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 Islamic Mysticism – the Sufi Orders

When a religion starts to decline and lose the link to the philosophy that gave birth to its faith, it is natural that some groups emerge in an attempt to restore the connection to the divine. When the Islamic world was going through a religious crisis between the eight and twelfth century, the Sufi orders started to spread as a reaction to what they believed to be the distorted interpretation and appliance of the teachings of the Quran and Hadith.

In the past there were many attempts to stop the Sufi orders from spreading, as Sufism was seen as heretic, and many great Sufis were killed – decapitated, crucified or beaten to death – but the wisdom of the Sufi doctrine survived becoming a fundamental part of Islam.

Sufism is the mystical part of Islam and the Sufi doctrine contains the jewels of the Islamic tradition, but its practices and rituals are still misunderstood sometimes.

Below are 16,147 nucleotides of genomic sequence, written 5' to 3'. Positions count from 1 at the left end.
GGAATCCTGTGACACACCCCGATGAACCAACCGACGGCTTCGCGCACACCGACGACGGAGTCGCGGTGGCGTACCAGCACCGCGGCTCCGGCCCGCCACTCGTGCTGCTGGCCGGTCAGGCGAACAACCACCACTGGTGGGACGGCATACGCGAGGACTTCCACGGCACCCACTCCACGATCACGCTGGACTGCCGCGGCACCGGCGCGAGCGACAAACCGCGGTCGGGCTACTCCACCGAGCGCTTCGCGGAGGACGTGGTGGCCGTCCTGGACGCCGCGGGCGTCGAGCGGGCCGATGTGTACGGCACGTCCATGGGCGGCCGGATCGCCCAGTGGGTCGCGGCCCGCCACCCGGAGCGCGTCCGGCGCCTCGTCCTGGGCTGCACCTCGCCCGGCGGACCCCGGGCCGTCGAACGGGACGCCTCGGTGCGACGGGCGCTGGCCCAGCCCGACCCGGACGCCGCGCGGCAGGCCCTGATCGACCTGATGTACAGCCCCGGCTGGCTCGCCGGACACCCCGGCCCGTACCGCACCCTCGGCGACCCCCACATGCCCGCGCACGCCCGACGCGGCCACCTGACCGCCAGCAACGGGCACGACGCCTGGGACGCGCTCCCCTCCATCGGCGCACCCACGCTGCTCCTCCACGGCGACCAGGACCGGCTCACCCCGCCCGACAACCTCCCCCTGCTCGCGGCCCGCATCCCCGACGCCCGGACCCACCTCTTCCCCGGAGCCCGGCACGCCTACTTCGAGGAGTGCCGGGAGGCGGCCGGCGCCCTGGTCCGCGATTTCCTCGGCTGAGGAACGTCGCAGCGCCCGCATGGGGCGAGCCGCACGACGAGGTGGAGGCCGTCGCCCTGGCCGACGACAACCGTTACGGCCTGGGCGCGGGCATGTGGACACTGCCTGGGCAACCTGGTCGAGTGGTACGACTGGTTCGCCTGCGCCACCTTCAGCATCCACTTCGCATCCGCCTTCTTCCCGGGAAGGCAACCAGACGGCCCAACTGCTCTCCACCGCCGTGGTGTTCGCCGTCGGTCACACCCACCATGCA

Sufism – Sufi Initiation

In the past, in order to join an order, the seeker needed to go through a rigorous process of annihilation of the ego and detachment from the physical world. The stages of initiation included fasting, little sleep, isolation and celibacy. The seeker then was given his garments, a secret word to help in the meditation and should expect visions and dreams in which spiritual guides would reveal themselves.

The path to enlightenment was tortuous but it is said that every person who seeks illumination go through the same stages in order to reach the truth, so feelings like fear, sadness and impatience were expected and the disciple should overcome them as every Sufi master has been through the exact same emotions. The result of transcending these stages is entering in the state of Baqa`, this is when the Sufi reborns to the world.